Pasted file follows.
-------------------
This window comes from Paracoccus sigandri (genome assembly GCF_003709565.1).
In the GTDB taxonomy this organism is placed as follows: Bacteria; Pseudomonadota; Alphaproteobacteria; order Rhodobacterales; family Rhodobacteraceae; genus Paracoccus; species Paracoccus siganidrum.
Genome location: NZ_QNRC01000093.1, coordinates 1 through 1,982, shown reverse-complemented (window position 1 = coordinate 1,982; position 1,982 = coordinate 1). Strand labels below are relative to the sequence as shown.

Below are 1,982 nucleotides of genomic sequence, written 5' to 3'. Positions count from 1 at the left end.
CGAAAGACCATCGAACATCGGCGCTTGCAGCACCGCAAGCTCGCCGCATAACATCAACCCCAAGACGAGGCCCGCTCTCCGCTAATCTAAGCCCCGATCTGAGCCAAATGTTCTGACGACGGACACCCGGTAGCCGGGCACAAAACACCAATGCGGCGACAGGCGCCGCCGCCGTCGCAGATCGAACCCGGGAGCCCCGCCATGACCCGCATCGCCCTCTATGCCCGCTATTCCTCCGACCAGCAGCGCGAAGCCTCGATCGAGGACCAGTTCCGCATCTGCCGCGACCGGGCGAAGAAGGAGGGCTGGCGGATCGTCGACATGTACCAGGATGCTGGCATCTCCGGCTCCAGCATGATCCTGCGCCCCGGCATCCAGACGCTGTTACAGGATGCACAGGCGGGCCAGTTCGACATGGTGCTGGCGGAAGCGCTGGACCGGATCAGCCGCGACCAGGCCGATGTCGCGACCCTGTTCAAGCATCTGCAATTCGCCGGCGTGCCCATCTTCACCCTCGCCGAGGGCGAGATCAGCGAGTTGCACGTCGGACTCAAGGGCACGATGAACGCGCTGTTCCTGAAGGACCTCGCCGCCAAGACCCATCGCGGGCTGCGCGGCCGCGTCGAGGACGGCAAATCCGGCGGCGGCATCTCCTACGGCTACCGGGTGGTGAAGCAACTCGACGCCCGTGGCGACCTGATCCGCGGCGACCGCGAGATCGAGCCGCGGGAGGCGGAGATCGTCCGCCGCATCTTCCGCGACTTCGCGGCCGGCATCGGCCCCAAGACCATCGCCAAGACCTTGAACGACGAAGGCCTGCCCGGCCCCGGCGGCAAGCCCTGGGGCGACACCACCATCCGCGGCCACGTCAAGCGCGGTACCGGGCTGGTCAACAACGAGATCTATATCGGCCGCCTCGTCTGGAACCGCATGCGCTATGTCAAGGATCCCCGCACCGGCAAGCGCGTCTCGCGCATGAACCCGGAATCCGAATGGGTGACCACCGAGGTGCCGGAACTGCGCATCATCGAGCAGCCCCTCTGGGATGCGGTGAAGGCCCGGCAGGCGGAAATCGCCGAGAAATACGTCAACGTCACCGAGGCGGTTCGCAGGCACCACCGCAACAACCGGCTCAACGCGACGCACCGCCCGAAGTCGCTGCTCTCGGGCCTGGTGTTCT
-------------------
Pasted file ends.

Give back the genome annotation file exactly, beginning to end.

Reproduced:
This window comes from Paracoccus sigandri (genome assembly GCF_003709565.1).
In the GTDB taxonomy this organism is placed as follows: Bacteria; Pseudomonadota; Alphaproteobacteria; order Rhodobacterales; family Rhodobacteraceae; genus Paracoccus; species Paracoccus siganidrum.
Genome location: NZ_QNRC01000093.1, coordinates 1 through 1,982, shown reverse-complemented (window position 1 = coordinate 1,982; position 1,982 = coordinate 1). Strand labels below are relative to the sequence as shown.

Below are 1,982 nucleotides of genomic sequence, written 5' to 3'. Positions count from 1 at the left end.
CGAAAGACCATCGAACATCGGCGCTTGCAGCACCGCAAGCTCGCCGCATAACATCAACCCCAAGACGAGGCCCGCTCTCCGCTAATCTAAGCCCCGATCTGAGCCAAATGTTCTGACGACGGACACCCGGTAGCCGGGCACAAAACACCAATGCGGCGACAGGCGCCGCCGCCGTCGCAGATCGAACCCGGGAGCCCCGCCATGACCCGCATCGCCCTCTATGCCCGCTATTCCTCCGACCAGCAGCGCGAAGCCTCGATCGAGGACCAGTTCCGCATCTGCCGCGACCGGGCGAAGAAGGAGGGCTGGCGGATCGTCGACATGTACCAGGATGCTGGCATCTCCGGCTCCAGCATGATCCTGCGCCCCGGCATCCAGACGCTGTTACAGGATGCACAGGCGGGCCAGTTCGACATGGTGCTGGCGGAAGCGCTGGACCGGATCAGCCGCGACCAGGCCGATGTCGCGACCCTGTTCAAGCATCTGCAATTCGCCGGCGTGCCCATCTTCACCCTCGCCGAGGGCGAGATCAGCGAGTTGCACGTCGGACTCAAGGGCACGATGAACGCGCTGTTCCTGAAGGACCTCGCCGCCAAGACCCATCGCGGGCTGCGCGGCCGCGTCGAGGACGGCAAATCCGGCGGCGGCATCTCCTACGGCTACCGGGTGGTGAAGCAACTCGACGCCCGTGGCGACCTGATCCGCGGCGACCGCGAGATCGAGCCGCGGGAGGCGGAGATCGTCCGCCGCATCTTCCGCGACTTCGCGGCCGGCATCGGCCCCAAGACCATCGCCAAGACCTTGAACGACGAAGGCCTGCCCGGCCCCGGCGGCAAGCCCTGGGGCGACACCACCATCCGCGGCCACGTCAAGCGCGGTACCGGGCTGGTCAACAACGAGATCTATATCGGCCGCCTCGTCTGGAACCGCATGCGCTATGTCAAGGATCCCCGCACCGGCAAGCGCGTCTCGCGCATGAACCCGGAATCCGAATGGGTGACCACCGAGGTGCCGGAACTGCGCATCATCGAGCAGCCCCTCTGGGATGCGGTGAAGGCCCGGCAGGCGGAAATCGCCGAGAAATACGTCAACGTCACCGAGGCGGTTCGCAGGCACCACCGCAACAACCGGCTCAACGCGACGCACCGCCCGAAGTCGCTGCTCTCGGGCCTGGTGTTCT